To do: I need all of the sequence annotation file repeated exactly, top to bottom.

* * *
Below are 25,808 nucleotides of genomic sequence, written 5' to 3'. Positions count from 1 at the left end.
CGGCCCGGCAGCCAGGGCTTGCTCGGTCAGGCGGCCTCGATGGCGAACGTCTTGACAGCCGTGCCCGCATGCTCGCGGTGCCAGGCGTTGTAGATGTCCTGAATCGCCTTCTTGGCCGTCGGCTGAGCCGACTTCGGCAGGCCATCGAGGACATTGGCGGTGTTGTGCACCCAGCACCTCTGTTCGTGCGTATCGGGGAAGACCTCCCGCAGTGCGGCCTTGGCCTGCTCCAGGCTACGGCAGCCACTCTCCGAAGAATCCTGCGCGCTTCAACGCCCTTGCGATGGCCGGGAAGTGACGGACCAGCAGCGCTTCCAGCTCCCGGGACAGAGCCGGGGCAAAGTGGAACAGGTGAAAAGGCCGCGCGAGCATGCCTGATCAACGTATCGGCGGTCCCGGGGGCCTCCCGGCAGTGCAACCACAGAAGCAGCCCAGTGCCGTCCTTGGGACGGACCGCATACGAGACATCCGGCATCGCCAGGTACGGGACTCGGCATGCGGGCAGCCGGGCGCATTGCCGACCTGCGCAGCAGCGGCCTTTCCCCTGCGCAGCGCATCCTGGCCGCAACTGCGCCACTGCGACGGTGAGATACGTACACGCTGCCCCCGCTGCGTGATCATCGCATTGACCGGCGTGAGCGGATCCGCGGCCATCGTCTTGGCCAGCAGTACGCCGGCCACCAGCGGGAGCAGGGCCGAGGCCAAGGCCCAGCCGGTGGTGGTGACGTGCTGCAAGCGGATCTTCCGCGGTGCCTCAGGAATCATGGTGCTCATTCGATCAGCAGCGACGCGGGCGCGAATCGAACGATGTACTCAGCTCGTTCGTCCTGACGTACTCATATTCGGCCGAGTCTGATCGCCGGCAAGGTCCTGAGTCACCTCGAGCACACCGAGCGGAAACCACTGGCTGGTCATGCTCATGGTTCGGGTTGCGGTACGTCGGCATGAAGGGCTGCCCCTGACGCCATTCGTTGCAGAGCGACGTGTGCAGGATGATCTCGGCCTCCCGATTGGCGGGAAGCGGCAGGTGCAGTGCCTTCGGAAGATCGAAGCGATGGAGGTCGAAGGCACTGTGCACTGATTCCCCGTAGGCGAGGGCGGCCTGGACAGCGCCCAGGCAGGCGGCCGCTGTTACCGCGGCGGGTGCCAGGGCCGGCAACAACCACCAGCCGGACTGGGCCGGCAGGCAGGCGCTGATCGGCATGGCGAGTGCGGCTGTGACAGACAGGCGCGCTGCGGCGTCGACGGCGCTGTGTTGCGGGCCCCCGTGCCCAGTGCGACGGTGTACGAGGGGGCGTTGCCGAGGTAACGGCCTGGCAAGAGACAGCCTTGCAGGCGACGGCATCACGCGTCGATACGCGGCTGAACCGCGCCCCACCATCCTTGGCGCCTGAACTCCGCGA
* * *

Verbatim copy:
Below are 25,808 nucleotides of genomic sequence, written 5' to 3'. Positions count from 1 at the left end.
CGGCCCGGCAGCCAGGGCTTGCTCGGTCAGGCGGCCTCGATGGCGAACGTCTTGACAGCCGTGCCCGCATGCTCGCGGTGCCAGGCGTTGTAGATGTCCTGAATCGCCTTCTTGGCCGTCGGCTGAGCCGACTTCGGCAGGCCATCGAGGACATTGGCGGTGTTGTGCACCCAGCACCTCTGTTCGTGCGTATCGGGGAAGACCTCCCGCAGTGCGGCCTTGGCCTGCTCCAGGCTACGGCAGCCACTCTCCGAAGAATCCTGCGCGCTTCAACGCCCTTGCGATGGCCGGGAAGTGACGGACCAGCAGCGCTTCCAGCTCCCGGGACAGAGCCGGGGCAAAGTGGAACAGGTGAAAAGGCCGCGCGAGCATGCCTGATCAACGTATCGGCGGTCCCGGGGGCCTCCCGGCAGTGCAACCACAGAAGCAGCCCAGTGCCGTCCTTGGGACGGACCGCATACGAGACATCCGGCATCGCCAGGTACGGGACTCGGCATGCGGGCAGCCGGGCGCATTGCCGACCTGCGCAGCAGCGGCCTTTCCCCTGCGCAGCGCATCCTGGCCGCAACTGCGCCACTGCGACGGTGAGATACGTACACGCTGCCCCCGCTGCGTGATCATCGCATTGACCGGCGTGAGCGGATCCGCGGCCATCGTCTTGGCCAGCAGTACGCCGGCCACCAGCGGGAGCAGGGCCGAGGCCAAGGCCCAGCCGGTGGTGGTGACGTGCTGCAAGCGGATCTTCCGCGGTGCCTCAGGAATCATGGTGCTCATTCGATCAGCAGCGACGCGGGCGCGAATCGAACGATGTACTCAGCTCGTTCGTCCTGACGTACTCATATTCGGCCGAGTCTGATCGCCGGCAAGGTCCTGAGTCACCTCGAGCACACCGAGCGGAAACCACTGGCTGGTCATGCTCATGGTTCGGGTTGCGGTACGTCGGCATGAAGGGCTGCCCCTGACGCCATTCGTTGCAGAGCGACGTGTGCAGGATGATCTCGGCCTCCCGATTGGCGGGAAGCGGCAGGTGCAGTGCCTTCGGAAGATCGAAGCGATGGAGGTCGAAGGCACTGTGCACTGATTCCCCGTAGGCGAGGGCGGCCTGGACAGCGCCCAGGCAGGCGGCCGCTGTTACCGCGGCGGGTGCCAGGGCCGGCAACAACCACCAGCCGGACTGGGCCGGCAGGCAGGCGCTGATCGGCATGGCGAGTGCGGCTGTGACAGACAGGCGCGCTGCGGCGTCGACGGCGCTGTGTTGCGGGCCCCCGTGCCCAGTGCGACGGTGTACGAGGGGGCGTTGCCGAGGTAACGGCCTGGCAAGAGACAGCCTTGCAGGCGACGGCATCACGCGTCGATACGCGGCTGAACCGCGCCCCACCATCCTTGGCGCCTGAACTCCGCGA